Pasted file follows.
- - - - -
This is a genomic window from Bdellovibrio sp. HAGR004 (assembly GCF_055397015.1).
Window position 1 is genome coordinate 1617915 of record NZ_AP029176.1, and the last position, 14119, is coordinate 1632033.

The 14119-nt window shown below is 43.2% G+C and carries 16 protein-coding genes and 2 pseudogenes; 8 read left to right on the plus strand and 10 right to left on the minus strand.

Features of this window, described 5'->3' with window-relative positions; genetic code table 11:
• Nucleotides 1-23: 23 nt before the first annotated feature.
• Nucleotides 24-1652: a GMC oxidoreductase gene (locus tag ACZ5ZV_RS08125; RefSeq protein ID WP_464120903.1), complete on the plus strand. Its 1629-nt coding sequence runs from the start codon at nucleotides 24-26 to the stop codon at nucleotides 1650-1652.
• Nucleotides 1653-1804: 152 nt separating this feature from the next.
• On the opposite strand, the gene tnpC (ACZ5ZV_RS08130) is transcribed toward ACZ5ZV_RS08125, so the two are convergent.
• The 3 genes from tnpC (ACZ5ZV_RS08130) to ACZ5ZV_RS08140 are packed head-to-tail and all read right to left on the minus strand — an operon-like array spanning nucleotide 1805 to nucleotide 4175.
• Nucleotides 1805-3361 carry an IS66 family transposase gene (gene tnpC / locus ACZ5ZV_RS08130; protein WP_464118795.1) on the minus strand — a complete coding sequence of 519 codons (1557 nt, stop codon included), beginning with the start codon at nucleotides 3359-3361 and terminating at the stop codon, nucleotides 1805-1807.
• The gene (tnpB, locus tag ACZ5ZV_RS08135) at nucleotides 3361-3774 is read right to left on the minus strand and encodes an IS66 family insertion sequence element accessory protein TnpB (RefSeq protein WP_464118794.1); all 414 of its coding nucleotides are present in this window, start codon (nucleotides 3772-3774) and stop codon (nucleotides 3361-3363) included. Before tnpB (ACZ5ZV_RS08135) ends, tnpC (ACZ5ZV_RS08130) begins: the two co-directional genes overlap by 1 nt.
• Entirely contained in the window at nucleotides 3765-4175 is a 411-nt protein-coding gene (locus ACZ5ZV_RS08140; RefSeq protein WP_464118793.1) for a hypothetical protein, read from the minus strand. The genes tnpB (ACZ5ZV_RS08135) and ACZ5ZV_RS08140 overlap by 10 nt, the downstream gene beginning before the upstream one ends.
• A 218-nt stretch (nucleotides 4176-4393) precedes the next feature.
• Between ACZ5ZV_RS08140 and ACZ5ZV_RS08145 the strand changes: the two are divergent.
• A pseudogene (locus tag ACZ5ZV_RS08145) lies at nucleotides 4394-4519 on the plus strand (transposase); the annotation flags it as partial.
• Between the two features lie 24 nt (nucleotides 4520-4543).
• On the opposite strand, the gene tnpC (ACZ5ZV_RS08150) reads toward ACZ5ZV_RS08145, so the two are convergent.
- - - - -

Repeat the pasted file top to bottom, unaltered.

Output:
This is a genomic window from Bdellovibrio sp. HAGR004 (assembly GCF_055397015.1).
Window position 1 is genome coordinate 1617915 of record NZ_AP029176.1, and the last position, 14119, is coordinate 1632033.

The 14119-nt window shown below is 43.2% G+C and carries 16 protein-coding genes and 2 pseudogenes; 8 read left to right on the plus strand and 10 right to left on the minus strand.

Features of this window, described 5'->3' with window-relative positions; genetic code table 11:
• Nucleotides 1-23: 23 nt before the first annotated feature.
• Nucleotides 24-1652: a GMC oxidoreductase gene (locus tag ACZ5ZV_RS08125; RefSeq protein ID WP_464120903.1), complete on the plus strand. Its 1629-nt coding sequence runs from the start codon at nucleotides 24-26 to the stop codon at nucleotides 1650-1652.
• Nucleotides 1653-1804: 152 nt separating this feature from the next.
• On the opposite strand, the gene tnpC (ACZ5ZV_RS08130) is transcribed toward ACZ5ZV_RS08125, so the two are convergent.
• The 3 genes from tnpC (ACZ5ZV_RS08130) to ACZ5ZV_RS08140 are packed head-to-tail and all read right to left on the minus strand — an operon-like array spanning nucleotide 1805 to nucleotide 4175.
• Nucleotides 1805-3361 carry an IS66 family transposase gene (gene tnpC / locus ACZ5ZV_RS08130; protein WP_464118795.1) on the minus strand — a complete coding sequence of 519 codons (1557 nt, stop codon included), beginning with the start codon at nucleotides 3359-3361 and terminating at the stop codon, nucleotides 1805-1807.
• The gene (tnpB, locus tag ACZ5ZV_RS08135) at nucleotides 3361-3774 is read right to left on the minus strand and encodes an IS66 family insertion sequence element accessory protein TnpB (RefSeq protein WP_464118794.1); all 414 of its coding nucleotides are present in this window, start codon (nucleotides 3772-3774) and stop codon (nucleotides 3361-3363) included. Before tnpB (ACZ5ZV_RS08135) ends, tnpC (ACZ5ZV_RS08130) begins: the two co-directional genes overlap by 1 nt.
• Entirely contained in the window at nucleotides 3765-4175 is a 411-nt protein-coding gene (locus ACZ5ZV_RS08140; RefSeq protein WP_464118793.1) for a hypothetical protein, read from the minus strand. The genes tnpB (ACZ5ZV_RS08135) and ACZ5ZV_RS08140 overlap by 10 nt, the downstream gene beginning before the upstream one ends.
• A 218-nt stretch (nucleotides 4176-4393) precedes the next feature.
• Between ACZ5ZV_RS08140 and ACZ5ZV_RS08145 the strand changes: the two are divergent.
• A pseudogene (locus tag ACZ5ZV_RS08145) lies at nucleotides 4394-4519 on the plus strand (transposase); the annotation flags it as partial.
• Between the two features lie 24 nt (nucleotides 4520-4543).
• On the opposite strand, the gene tnpC (ACZ5ZV_RS08150) reads toward ACZ5ZV_RS08145, so the two are convergent.